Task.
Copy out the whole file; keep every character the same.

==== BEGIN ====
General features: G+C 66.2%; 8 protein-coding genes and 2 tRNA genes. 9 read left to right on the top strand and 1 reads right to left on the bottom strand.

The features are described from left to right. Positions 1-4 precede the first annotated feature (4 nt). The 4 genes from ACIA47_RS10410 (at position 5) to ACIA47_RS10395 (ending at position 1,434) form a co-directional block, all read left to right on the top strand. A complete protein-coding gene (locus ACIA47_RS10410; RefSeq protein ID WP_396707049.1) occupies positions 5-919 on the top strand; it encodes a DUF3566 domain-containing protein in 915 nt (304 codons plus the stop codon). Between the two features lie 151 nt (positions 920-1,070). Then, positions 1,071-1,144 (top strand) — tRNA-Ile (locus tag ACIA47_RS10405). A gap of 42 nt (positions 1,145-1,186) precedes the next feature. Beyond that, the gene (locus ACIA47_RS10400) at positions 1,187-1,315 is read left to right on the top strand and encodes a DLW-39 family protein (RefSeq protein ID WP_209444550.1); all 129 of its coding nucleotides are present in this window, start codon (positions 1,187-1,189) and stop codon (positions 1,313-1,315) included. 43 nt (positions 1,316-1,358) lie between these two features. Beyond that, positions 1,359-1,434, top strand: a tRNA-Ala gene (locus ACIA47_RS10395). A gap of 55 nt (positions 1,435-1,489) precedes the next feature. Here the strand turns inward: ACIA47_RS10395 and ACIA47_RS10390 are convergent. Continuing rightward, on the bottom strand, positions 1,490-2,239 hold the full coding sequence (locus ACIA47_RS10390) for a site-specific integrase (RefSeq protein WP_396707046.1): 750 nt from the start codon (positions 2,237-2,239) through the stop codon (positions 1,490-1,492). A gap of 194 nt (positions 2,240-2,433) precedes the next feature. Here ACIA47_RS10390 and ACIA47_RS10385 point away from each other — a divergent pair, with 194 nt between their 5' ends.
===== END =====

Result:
General features: G+C 66.2%; 8 protein-coding genes and 2 tRNA genes. 9 read left to right on the top strand and 1 reads right to left on the bottom strand.

The features are described from left to right. Positions 1-4 precede the first annotated feature (4 nt). The 4 genes from ACIA47_RS10410 (at position 5) to ACIA47_RS10395 (ending at position 1,434) form a co-directional block, all read left to right on the top strand. A complete protein-coding gene (locus ACIA47_RS10410; RefSeq protein ID WP_396707049.1) occupies positions 5-919 on the top strand; it encodes a DUF3566 domain-containing protein in 915 nt (304 codons plus the stop codon). Between the two features lie 151 nt (positions 920-1,070). Then, positions 1,071-1,144 (top strand) — tRNA-Ile (locus tag ACIA47_RS10405). A gap of 42 nt (positions 1,145-1,186) precedes the next feature. Beyond that, the gene (locus ACIA47_RS10400) at positions 1,187-1,315 is read left to right on the top strand and encodes a DLW-39 family protein (RefSeq protein ID WP_209444550.1); all 129 of its coding nucleotides are present in this window, start codon (positions 1,187-1,189) and stop codon (positions 1,313-1,315) included. 43 nt (positions 1,316-1,358) lie between these two features. Beyond that, positions 1,359-1,434, top strand: a tRNA-Ala gene (locus ACIA47_RS10395). A gap of 55 nt (positions 1,435-1,489) precedes the next feature. Here the strand turns inward: ACIA47_RS10395 and ACIA47_RS10390 are convergent. Continuing rightward, on the bottom strand, positions 1,490-2,239 hold the full coding sequence (locus ACIA47_RS10390) for a site-specific integrase (RefSeq protein WP_396707046.1): 750 nt from the start codon (positions 2,237-2,239) through the stop codon (positions 1,490-1,492). A gap of 194 nt (positions 2,240-2,433) precedes the next feature. Here ACIA47_RS10390 and ACIA47_RS10385 point away from each other — a divergent pair, with 194 nt between their 5' ends.